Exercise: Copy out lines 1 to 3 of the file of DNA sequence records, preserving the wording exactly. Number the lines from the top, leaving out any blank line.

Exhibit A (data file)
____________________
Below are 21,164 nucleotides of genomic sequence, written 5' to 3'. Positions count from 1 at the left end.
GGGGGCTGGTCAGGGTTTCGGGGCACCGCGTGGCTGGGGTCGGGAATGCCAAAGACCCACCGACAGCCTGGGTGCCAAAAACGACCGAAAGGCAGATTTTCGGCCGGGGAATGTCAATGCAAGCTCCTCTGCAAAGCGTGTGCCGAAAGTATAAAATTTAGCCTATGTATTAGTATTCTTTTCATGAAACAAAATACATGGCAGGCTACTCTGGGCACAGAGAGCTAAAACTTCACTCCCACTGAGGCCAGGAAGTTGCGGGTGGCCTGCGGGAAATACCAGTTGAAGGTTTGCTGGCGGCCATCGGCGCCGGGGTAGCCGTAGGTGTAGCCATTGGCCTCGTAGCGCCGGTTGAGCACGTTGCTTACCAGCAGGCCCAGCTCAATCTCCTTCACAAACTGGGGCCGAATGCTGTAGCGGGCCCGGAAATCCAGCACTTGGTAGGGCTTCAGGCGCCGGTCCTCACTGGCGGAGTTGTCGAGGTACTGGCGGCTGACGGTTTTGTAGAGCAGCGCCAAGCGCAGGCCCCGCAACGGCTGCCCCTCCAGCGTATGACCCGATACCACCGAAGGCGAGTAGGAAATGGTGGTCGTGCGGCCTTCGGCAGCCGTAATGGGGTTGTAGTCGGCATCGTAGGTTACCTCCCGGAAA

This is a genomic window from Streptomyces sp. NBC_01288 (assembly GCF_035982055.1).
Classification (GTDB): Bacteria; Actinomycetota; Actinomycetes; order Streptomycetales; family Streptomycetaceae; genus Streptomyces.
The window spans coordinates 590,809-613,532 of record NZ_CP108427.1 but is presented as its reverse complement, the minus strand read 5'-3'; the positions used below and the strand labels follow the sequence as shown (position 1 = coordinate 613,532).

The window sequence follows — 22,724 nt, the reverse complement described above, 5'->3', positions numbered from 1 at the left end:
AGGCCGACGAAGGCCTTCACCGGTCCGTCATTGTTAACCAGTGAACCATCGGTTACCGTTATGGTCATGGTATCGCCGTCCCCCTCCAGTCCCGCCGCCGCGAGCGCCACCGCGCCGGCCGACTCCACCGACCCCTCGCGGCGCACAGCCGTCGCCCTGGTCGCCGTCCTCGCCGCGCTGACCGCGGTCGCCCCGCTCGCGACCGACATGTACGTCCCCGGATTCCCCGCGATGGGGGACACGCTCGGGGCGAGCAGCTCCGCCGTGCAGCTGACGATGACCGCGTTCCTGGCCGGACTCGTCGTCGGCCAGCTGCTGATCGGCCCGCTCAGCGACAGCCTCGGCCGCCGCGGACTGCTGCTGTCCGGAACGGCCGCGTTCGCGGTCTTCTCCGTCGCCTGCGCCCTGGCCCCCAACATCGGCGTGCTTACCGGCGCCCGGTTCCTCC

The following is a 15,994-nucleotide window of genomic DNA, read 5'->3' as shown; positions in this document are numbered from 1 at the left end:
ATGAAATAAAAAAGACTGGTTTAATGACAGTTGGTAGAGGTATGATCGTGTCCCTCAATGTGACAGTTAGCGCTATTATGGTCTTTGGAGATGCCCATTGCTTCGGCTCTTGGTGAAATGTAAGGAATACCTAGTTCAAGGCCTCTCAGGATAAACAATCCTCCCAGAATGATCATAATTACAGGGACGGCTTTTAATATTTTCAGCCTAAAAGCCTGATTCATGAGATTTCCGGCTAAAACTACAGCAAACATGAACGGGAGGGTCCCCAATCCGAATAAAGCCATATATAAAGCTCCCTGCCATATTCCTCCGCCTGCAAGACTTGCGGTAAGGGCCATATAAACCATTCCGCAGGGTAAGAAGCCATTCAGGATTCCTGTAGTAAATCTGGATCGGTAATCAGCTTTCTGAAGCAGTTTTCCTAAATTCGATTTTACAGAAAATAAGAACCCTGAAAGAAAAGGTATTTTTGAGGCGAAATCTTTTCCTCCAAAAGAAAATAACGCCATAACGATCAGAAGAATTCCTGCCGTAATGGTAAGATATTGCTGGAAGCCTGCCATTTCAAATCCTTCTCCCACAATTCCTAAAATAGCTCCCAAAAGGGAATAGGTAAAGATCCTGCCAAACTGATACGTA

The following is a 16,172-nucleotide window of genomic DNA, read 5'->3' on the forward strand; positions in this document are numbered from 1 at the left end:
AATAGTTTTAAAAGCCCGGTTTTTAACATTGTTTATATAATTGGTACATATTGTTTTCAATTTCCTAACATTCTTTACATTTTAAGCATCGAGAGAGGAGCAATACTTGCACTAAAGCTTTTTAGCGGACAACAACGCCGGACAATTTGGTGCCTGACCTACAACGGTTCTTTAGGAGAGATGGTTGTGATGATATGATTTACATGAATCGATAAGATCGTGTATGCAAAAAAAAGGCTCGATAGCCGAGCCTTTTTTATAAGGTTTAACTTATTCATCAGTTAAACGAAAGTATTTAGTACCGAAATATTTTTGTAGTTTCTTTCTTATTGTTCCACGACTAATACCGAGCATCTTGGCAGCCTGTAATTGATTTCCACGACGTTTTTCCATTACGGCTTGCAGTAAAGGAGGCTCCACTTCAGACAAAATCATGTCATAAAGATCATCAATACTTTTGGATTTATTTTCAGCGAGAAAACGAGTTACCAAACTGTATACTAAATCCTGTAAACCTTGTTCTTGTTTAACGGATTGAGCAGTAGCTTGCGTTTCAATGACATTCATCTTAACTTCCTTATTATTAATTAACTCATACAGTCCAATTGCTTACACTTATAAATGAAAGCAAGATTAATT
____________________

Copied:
Below are 21,164 nucleotides of genomic sequence, written 5' to 3'. Positions count from 1 at the left end.
GGGGGCTGGTCAGGGTTTCGGGGCACCGCGTGGCTGGGGTCGGGAATGCCAAAGACCCACCGACAGCCTGGGTGCCAAAAACGACCGAAAGGCAGATTTTCGGCCGGGGAATGTCAATGCAAGCTCCTCTGCAAAGCGTGTGCCGAAAGTATAAAATTTAGCCTATGTATTAGTATTCTTTTCATGAAACAAAATACATGGCAGGCTACTCTGGGCACAGAGAGCTAAAACTTCACTCCCACTGAGGCCAGGAAGTTGCGGGTGGCCTGCGGGAAATACCAGTTGAAGGTTTGCTGGCGGCCATCGGCGCCGGGGTAGCCGTAGGTGTAGCCATTGGCCTCGTAGCGCCGGTTGAGCACGTTGCTTACCAGCAGGCCCAGCTCAATCTCCTTCACAAACTGGGGCCGAATGCTGTAGCGGGCCCGGAAATCCAGCACTTGGTAGGGCTTCAGGCGCCGGTCCTCACTGGCGGAGTTGTCGAGGTACTGGCGGCTGACGGTTTTGTAGAGCAGCGCCAAGCGCAGGCCCCGCAACGGCTGCCCCTCCAGCGTATGACCCGATACCACCGAAGGCGAGTAGGAAATGGTGGTCGTGCGGCCTTCGGCAGCCGTAATGGGGTTGTAGTCGGCATCGTAGGTTACCTCCCGGAAA

This is a genomic window from Streptomyces sp. NBC_01288 (assembly GCF_035982055.1).